In 2010, Oregon's teens had the third-highest unemployment rate in the nation, behind only California and Nevada. For the last several years (2006-2008) Oregonians ages 16 to 19 years had an unemployment rate above 16 percent, and the rate for those ages 20 to 24 was near 10 percent. The 2009 spike took the teen unemployment rate above 30 percent and the rate for those ages 20 to 24 surged to 17 percent. In 2010, rates for those age groups fell slightly, to 28.8 and 14.4 percent, respectively.

Graph 3
Unemployment rate change by age group U.S. January 2008 to January 2011
Oregon Youth Employment Trends
 
Digging deeper into youth employment trends, the Census Bureau's Local Employment Dynamics (LED) data provides a detailed source of information regarding Oregon employment by age group. The LED data is a rich source of information, compiling data from both individual workers, and business payroll tax records to give a wide range of workforce data by age, sex and industry. While the data is not as current as U.S. unemployment rates by age group, it does allow us to peer into employment trends through the recession, up through the first quarter of 2011. Employment for youths ages 14 to 21continued to decline from the first quarter 2010 to the first quarter 2011, while employment for those ages 22 to 24 was unchanged.

LED data enable us to see which age groups lost the most private-sector payroll jobs and which industries employ the largest numbers of youth workers. Graph 4 displays the change in total private sector payroll jobs in Oregon by age group from the first quarter of 2008 - about the peak employment in Oregon - to the first quarter of 2011.

The recession's impact on youth is clear, and it is not pretty. During those three years, overall private-sector payroll jobs for all ages declined by 9.6 percent. Hardest hit, and by a large margin, were teen workers who saw their job numbers fall by 46 percent. Those in the next oldest age group, 19 to 21 years experienced the second largest decline, down 20.4 percent. On the other end of the age spectrum, the 55 and older group saw slight gains in total employment. In a statement from the Time article, In a Tough Job Market, Teens are Suffering the Most, "With fewer jobs to go around, older workers are settling for jobs that used to go to teens. Baby boomers, hurt by recent stock-market downturns, are hanging around longer." The article goes on to note, "From 2000 to 2007, the number of 55 to 64 years olds working in the retail industry rose by 553,000. At the same time, the number of teens who were able to snag jobs at stores fell 419,000." In an article published in The World (Coos Bay), A Tough Market for Teens, Marshfield High School Senior, Stephanie Schwenk, applied for a number of jobs, to no avail. She surmises, "In a down economy, they're going to hire older people with more experience." Graph 5 shows third quarter hiring, a quarter when leisure and hospitality is ramping up. Leisure is also an industry with a high percentage of younger workers. There is little evidence from this chart of any "recovery" in summer teen hiring, at least through 2010.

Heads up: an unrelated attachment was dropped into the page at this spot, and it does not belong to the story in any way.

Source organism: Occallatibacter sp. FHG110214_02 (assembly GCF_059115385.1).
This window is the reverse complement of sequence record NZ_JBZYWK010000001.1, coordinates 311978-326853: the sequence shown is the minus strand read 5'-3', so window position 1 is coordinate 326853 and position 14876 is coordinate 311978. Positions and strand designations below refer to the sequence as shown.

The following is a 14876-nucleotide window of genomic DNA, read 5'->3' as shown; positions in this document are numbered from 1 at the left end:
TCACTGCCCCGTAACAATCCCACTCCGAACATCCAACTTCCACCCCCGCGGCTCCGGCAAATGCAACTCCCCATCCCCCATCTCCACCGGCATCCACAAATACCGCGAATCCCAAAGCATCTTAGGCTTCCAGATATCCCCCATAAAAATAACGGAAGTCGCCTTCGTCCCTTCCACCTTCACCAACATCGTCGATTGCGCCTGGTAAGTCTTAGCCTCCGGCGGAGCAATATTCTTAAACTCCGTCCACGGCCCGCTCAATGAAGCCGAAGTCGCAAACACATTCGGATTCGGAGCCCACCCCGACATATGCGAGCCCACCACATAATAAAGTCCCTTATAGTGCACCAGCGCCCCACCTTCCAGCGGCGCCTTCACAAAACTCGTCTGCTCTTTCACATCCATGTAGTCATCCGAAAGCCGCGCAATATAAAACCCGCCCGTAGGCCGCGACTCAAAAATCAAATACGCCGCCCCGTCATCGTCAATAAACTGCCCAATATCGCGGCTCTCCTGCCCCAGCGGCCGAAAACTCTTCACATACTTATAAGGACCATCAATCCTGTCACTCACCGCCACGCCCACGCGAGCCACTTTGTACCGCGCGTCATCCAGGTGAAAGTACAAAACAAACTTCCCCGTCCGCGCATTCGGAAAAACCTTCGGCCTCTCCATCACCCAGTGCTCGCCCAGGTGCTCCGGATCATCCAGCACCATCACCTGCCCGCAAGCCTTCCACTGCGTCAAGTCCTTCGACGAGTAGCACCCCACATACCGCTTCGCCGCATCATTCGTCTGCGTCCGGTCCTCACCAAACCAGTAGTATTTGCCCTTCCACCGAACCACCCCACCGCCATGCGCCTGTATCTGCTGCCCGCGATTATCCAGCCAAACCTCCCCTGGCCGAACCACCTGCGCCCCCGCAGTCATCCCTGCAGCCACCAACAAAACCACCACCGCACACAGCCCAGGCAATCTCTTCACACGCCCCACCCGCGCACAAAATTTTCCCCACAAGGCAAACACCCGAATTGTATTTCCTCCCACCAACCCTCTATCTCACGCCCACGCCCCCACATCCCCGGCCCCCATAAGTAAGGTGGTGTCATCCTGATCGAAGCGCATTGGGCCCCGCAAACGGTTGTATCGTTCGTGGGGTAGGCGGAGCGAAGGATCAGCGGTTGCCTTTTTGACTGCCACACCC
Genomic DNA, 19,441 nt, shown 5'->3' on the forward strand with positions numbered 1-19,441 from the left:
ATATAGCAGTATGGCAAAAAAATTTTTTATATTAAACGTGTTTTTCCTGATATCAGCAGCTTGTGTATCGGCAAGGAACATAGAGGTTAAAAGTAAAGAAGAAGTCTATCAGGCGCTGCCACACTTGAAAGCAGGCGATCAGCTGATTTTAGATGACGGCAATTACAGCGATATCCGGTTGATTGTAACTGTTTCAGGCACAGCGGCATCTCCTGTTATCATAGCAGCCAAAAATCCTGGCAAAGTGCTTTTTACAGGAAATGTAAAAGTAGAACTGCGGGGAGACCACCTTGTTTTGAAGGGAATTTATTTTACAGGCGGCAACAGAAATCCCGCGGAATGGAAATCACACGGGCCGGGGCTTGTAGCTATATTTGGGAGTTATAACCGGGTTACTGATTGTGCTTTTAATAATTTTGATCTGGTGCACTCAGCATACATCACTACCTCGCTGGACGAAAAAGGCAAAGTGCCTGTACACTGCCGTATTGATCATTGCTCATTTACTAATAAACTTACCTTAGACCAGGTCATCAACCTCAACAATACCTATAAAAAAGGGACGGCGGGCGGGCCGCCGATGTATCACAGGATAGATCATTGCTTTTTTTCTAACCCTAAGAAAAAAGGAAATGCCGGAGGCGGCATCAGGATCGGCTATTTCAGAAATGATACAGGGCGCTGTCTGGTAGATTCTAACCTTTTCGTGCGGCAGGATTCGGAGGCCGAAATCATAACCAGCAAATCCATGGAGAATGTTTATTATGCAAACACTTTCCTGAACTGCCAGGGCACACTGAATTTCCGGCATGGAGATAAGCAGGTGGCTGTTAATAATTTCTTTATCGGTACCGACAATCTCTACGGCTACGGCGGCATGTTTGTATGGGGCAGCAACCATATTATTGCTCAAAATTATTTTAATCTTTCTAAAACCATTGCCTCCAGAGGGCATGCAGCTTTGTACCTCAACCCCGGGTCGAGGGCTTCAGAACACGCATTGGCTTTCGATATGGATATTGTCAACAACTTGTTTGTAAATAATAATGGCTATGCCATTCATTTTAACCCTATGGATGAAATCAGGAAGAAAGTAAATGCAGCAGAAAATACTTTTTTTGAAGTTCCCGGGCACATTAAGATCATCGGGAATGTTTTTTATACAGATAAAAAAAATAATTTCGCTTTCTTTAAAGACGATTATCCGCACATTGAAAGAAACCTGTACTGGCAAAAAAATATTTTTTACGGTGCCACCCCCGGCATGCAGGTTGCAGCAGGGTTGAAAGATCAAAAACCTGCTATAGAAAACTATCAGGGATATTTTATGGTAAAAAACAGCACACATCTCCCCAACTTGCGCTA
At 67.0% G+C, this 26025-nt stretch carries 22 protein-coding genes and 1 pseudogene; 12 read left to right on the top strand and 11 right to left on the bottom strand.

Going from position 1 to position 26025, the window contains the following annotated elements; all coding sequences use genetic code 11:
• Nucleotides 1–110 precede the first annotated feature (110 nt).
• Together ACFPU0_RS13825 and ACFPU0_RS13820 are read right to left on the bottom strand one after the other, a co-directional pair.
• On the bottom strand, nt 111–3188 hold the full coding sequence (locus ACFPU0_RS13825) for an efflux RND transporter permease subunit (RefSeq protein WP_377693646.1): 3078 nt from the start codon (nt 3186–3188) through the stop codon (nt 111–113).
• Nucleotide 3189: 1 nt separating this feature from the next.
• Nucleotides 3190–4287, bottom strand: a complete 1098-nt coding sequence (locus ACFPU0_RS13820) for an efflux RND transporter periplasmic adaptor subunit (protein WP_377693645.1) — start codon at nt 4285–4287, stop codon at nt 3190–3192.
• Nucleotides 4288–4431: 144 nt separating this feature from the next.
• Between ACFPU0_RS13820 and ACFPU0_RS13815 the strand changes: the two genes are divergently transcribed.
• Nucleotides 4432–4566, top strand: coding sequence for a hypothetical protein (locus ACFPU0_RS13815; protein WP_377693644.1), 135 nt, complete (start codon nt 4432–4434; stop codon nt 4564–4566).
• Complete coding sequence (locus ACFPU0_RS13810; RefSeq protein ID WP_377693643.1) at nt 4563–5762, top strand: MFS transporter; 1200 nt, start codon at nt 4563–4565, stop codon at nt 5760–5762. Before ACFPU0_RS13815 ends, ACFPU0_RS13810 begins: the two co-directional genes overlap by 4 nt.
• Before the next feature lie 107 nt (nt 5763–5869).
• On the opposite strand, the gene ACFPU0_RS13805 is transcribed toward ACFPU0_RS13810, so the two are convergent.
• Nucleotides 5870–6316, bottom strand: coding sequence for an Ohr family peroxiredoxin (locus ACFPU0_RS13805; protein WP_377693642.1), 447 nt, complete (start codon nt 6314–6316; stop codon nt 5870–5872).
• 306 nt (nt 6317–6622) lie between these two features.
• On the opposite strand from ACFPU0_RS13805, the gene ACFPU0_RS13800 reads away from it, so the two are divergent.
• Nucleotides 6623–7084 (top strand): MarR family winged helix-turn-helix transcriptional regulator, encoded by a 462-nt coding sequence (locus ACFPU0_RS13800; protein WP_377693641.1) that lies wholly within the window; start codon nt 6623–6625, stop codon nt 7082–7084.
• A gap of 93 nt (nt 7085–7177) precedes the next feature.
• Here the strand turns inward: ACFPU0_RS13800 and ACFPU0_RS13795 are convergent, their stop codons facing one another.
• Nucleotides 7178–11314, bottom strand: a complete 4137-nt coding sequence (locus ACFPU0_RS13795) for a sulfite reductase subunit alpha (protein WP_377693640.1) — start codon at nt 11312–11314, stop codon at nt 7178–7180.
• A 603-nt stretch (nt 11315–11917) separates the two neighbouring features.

Graph 4
Oregon employment change by age group 1Q 2008-1Q 2011
Oregon's Youth Industry Employment
 
Not only are Oregon's young job seekers being crowded out by older workers during this recession, but many industries that typically employ large numbers of younger workers have been hurt by the broad-based nature of the deep downturn in the economy. Overall, youth comprised about 15 percent of all private-sector employment in the fourth quarter of 2010 (Graph 6). Looking at broad industry sector categories, youth had the highest percentage of employment in accommodation and food services, retail trade, and arts, entertainment and recreation. While not as impacted as some industries such as construction and wood product manufacturing, these industries that have a higher percentage of younger workers were not immune from the broad-based downturn and associated job declines. There have been some recent job market improvements, but there has not been much evidence that the youngest workers have benefited from the slowly growing economy in Oregon.

These data and statistics are not just numbers; they represent individuals who are impacted in many ways by the Great Recession and subsequent slow-growth recovery.

Graph 5
Oregon industries with highest percent of youth employment 14-24 years 1Q 2009
Graph 6
Top Oregon industries for workers age 14-24 years